April was a good month for cannabis education and public awareness efforts. Last week, Health Canada announced a $600,000 micro-grant fund to support community-led education efforts to inform the public about the health facts of cannabis use and vaping.
According to the government, the funding must go toward fostering action at the community level to reduce harms associated with cannabis use or vaping. For examples, activities that could be funded include hosting a community event, developing tailored educational materials, or simply adapting or disseminating existing public education resources, such as the Government of Canada’s Pursue Your Passion toolkit.
Canada’s largest province has taken a big step forward in health education, as the Ontario College of Pharmacists announced it has made cannabis education mandatory due to legalization and in anticipation of legal edibles set to arrive this fall.
The regulatory body has told its members they have until March 27, 2020 to complete an accredited course to help them provide patients with reliable information on how cannabis interacts with their medications.
And, it’s not just public education that got a boost this spring, Post-secondary institutions continue to come onboard to provide the education necessary to train employees for the expansion taking place in communities across our country.
Canada’s cannabis industry is going through unprecedented growth.
And, this progression requires a lot of new workers and expertise. Governments, businesses and organizations that get out in front of the situation and fill the knowledge gap that currently exists will be well-positioned to capitalize on the lucrative opportunities available in Canada’s new cannabis regime.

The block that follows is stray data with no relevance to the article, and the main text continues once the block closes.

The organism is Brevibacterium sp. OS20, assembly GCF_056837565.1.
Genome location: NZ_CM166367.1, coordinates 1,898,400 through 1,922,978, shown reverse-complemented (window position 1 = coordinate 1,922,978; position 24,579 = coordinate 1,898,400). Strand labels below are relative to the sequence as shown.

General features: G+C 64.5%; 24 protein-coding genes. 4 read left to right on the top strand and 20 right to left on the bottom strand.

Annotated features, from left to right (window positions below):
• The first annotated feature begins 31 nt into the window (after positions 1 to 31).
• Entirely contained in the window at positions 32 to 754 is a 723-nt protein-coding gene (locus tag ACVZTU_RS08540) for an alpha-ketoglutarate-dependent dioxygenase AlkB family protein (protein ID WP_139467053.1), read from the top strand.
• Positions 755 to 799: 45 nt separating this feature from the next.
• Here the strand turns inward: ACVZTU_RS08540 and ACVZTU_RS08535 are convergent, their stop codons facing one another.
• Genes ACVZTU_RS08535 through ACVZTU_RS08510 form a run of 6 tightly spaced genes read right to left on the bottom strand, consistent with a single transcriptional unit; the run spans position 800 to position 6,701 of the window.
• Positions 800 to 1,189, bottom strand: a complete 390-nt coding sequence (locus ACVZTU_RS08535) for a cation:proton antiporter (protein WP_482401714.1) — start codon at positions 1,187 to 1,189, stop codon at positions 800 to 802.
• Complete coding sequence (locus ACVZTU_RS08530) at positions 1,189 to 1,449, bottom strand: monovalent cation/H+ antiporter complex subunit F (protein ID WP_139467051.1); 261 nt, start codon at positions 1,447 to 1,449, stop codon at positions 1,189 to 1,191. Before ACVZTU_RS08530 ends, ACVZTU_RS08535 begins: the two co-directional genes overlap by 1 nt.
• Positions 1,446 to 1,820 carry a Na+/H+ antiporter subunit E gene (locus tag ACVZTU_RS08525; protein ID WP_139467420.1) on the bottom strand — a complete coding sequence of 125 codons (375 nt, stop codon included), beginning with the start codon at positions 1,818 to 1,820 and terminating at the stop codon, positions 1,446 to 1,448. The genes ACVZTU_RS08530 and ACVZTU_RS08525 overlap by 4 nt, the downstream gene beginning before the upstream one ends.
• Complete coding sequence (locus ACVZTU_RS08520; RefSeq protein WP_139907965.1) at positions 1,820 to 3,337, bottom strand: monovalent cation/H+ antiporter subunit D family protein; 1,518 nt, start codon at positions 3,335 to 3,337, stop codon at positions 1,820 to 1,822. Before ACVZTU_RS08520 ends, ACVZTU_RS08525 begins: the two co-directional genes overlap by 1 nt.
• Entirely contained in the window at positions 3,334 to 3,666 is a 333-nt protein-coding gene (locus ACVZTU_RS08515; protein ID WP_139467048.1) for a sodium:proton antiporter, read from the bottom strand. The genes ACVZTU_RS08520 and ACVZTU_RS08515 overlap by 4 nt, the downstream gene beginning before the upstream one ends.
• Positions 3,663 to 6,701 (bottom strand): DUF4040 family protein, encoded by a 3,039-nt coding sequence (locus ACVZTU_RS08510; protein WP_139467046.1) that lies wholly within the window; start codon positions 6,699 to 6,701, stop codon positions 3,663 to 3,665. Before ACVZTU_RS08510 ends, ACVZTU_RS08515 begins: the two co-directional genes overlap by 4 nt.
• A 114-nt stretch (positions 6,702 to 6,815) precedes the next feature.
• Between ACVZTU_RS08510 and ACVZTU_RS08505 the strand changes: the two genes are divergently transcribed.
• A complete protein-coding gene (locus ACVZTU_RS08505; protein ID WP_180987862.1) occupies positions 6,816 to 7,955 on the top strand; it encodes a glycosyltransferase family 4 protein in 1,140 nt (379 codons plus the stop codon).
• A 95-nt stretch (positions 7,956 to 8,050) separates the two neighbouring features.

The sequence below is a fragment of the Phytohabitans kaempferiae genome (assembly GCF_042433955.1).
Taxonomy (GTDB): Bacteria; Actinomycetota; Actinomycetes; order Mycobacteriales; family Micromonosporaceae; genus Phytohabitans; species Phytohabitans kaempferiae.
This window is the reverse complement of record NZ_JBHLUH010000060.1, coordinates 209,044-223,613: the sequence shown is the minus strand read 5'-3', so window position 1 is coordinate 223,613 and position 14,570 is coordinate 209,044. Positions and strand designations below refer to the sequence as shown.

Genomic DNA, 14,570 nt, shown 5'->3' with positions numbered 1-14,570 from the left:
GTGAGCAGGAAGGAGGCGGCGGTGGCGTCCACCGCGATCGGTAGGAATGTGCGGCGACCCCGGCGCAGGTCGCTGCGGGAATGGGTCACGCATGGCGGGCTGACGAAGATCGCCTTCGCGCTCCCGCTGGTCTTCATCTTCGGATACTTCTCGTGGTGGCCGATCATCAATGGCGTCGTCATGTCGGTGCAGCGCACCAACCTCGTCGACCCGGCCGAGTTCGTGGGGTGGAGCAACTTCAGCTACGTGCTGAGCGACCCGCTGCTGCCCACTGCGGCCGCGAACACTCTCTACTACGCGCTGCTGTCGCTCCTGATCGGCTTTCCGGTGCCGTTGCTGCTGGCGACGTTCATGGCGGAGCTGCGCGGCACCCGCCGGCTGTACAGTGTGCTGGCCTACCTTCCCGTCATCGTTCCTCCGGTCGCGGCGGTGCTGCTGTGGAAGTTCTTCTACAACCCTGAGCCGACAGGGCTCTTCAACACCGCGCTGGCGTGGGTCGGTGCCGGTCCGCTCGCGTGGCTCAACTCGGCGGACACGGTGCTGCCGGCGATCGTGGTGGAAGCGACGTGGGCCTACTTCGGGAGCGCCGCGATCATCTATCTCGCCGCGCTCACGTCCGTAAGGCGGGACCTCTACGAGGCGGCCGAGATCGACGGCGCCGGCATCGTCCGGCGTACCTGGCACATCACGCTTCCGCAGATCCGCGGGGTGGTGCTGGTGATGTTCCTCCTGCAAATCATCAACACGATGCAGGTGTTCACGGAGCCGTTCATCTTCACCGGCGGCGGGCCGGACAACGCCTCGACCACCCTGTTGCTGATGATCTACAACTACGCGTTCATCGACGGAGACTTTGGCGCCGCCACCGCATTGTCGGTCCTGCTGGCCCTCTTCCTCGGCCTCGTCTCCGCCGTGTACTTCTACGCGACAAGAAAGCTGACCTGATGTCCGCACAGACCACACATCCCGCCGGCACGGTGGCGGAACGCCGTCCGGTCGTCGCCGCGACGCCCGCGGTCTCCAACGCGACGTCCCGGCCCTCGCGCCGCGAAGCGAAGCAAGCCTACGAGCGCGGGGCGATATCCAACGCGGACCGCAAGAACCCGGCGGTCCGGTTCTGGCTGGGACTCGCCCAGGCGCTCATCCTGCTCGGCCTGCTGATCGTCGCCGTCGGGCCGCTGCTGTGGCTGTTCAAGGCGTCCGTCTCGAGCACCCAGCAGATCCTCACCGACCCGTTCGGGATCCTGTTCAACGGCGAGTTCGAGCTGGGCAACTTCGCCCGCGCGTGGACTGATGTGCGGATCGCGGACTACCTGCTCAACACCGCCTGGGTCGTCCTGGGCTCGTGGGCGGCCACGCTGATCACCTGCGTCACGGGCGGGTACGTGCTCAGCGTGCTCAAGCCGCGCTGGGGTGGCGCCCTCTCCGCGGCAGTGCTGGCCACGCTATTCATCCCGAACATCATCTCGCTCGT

In April, Seneca College launched Ontario's first Cannabis Regulation and Quality Assurance program. The one-year program is designed to fill the need for professionals who know the ins and outs of the rules and regulations, and have the expertise to ensure both medical and recreational cannabis meet quality standards.
When it comes to post-secondary education, Kwantlen Polytechnic University in Metro Vancouver was first out of the gate, recognizing early on that there was a growing demand for cannabis education and has since positioned itself as a leader in the field.
KPU’s Cannabis Professional Series began about three years ago, and provides a thorough online curriculum. The instructors are currently employed in the Canadian cannabis industry in a variety of fields, including horticulturalists, scientists and marketing specialists.
As the industry and government regulations evolve, so does KPU’s programming. In May, they are offering three online programs: Plant Production & Facility Management, Marketing Under the Cannabis Act and Launching a Cannabis Business in Canada.
Hopefully 2019 will be a record year for cannabis education investment and opportunities. There is a great need to create new skillsets in the industry. And, having our established post-secondary institutions offer new certificates and accredited courses will allow our country’s workforce to receive credible, specialize training to meet the evolving needs of the industry.